The European elections in a week are considered a key event for the European Union. Economics Minister Robert Habeck speaks in an interview on the topic of “Economic responses to the rise of nationalism”. The conversation in the ticker transcript.

1:49 p.m.: Habeck is asked whether it is not a contradiction to combine economic growth and climate protection in one ministry. “If you do it wrong, then sure. But it is my mission to ensure that this is not the case.” Then the interview is over, although there are “still a lot of great questions” – only the time allocated for it has already passed.

1:45 p.m.: When asked, Habeck says that “the obsession with talking about gender and meat consumption lies with Markus Söder.” “Nobody here says that this is the most important problem of our time.” This is met with applause from the crowd.

1:43 p.m.: The fact that the mood has turned against the Greens also makes Habeck think. “Something has gone completely off the rails, some people might find that funny, but I don’t,” says the minister. He also explains what led to this in his view. The Greens were founded as a problem-solving party – and transforming that into the present and future is difficult. “The country has to decide: does it want political success for parties that want to leave everything behind or for those whose ethos is to solve problems?” His appeal is clear: “I want to solve things – and I have the feeling that the wind is changing again.”

1:41 p.m.: “Now we’re going to create a homogenous society again, where everyone is called Müller, Habeck or Meier – that’s bullshit,” complains Habeck, complaining that the AfD is doing exactly that. “And it doesn’t deserve a vote.” The audience appreciates this with applause.

1:38 p.m.: Habeck speaks about the situation in Israel: “Israel has the right to self-defense, but must abide by international law. Civilian victims must be spared as much as possible. I don’t see that happening. That’s why we told them that they have to change their way of waging war.”

1:35 p.m.: Habeck also explains that he spends too much money on audio books.

1:33 p.m.: “I want us to reach the final and beat England or France. Otherwise, I am neutral and, in case of doubt, I always support the weaker team,” explains Habeck.

1:30 p.m.: Habeck explains that outside of Germany he has spent most of his time “in Denmark, politically in France and Belgium, because I always hang out in Brussels at the European Council.” He is met with laughter.

1:25 p.m.: Habeck responds to a comment from the audience: “If there is one problem the German automotive industry does not have, it is that it has moved too quickly with e-mobility and climate-neutral vehicles.” The audience laughs.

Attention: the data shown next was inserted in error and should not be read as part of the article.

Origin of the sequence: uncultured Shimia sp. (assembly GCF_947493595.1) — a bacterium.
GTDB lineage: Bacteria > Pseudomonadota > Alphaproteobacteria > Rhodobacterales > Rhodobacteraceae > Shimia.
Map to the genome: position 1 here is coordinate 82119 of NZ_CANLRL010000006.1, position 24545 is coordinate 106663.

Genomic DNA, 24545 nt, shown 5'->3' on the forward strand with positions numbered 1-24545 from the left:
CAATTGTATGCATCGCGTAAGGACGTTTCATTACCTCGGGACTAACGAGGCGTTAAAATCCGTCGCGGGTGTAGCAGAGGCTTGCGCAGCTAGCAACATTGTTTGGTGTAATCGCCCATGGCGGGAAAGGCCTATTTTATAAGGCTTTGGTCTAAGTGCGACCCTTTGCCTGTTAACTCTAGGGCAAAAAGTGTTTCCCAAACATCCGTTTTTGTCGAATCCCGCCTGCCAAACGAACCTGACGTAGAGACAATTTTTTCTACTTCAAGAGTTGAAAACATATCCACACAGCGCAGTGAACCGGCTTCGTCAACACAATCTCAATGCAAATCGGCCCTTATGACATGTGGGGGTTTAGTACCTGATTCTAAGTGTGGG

1:22 p.m.: “The grand coalition was great at adopting climate protection targets. But then it came to adopting concrete measures to achieve them? It has to be said that the grand coalition has completely failed,” said Habeck clearly.

1:19 p.m.: “There is a different phenomenon in the USA. You have to understand how right-wing populism works. The question of how Germany and Europe organize immigration is a relevant social question. And there are numerous other questions. These are relevant questions for many people. Now right-wing populism is taking relevant questions and polemicizing them so much that they can no longer be solved sensibly in a democratic sense,” said Habeck.

1:16 p.m.: Habeck only briefly comments on Friedrich Merz: “I understand Merz’s statements to mean that nothing constructive is being done with us anymore. My party acted differently during Corona and tried to be constructive. I think you are rewarded for being constructive. But he must know that himself.” The audience immediately applauds.

1:12 p.m.: “There is of course a connection between loss of income and prosperity and irritability. This does not have to happen, but it can be transported into right-wing radical parties,” said Habeck.

1:08 p.m.: The Minister of Economic Affairs continues: “If you imagine what Germany should be like, then it should be like the recent celebrations. That was great. Stable democracy also has an economic dimension. That is the social market economy. That is a balance.”

1:06 p.m.: Contradictions are thought of together. This has been transferred to Europe. The founding of the European Union was based on the economy. It was about Europeanizing the German prosperity model,” said Habeck.

1:04 p.m.: Habeck starts and is immediately interrupted by Klamroth. Klamroth asks him about the incidents in Sylt. The audience laughs. Habeck says: “We were aware before Sylt that right-wing extremist ideas are not only found in fringe groups. We have already seen this in some studies. This is not a phenomenon of people who feel left behind.”

1:00 p.m.: The interview starts!

12.24 p.m.: Welcome to the live ticker from FOCUS online. A good week before the European elections, Robert Habeck is interviewed by moderator Louis Klamroth and answers questions. The Minister of Economic Affairs is speaking on the subject of “Economic responses to the rise of nationalism.” You can follow the conversation here in the live ticker from 1 p.m.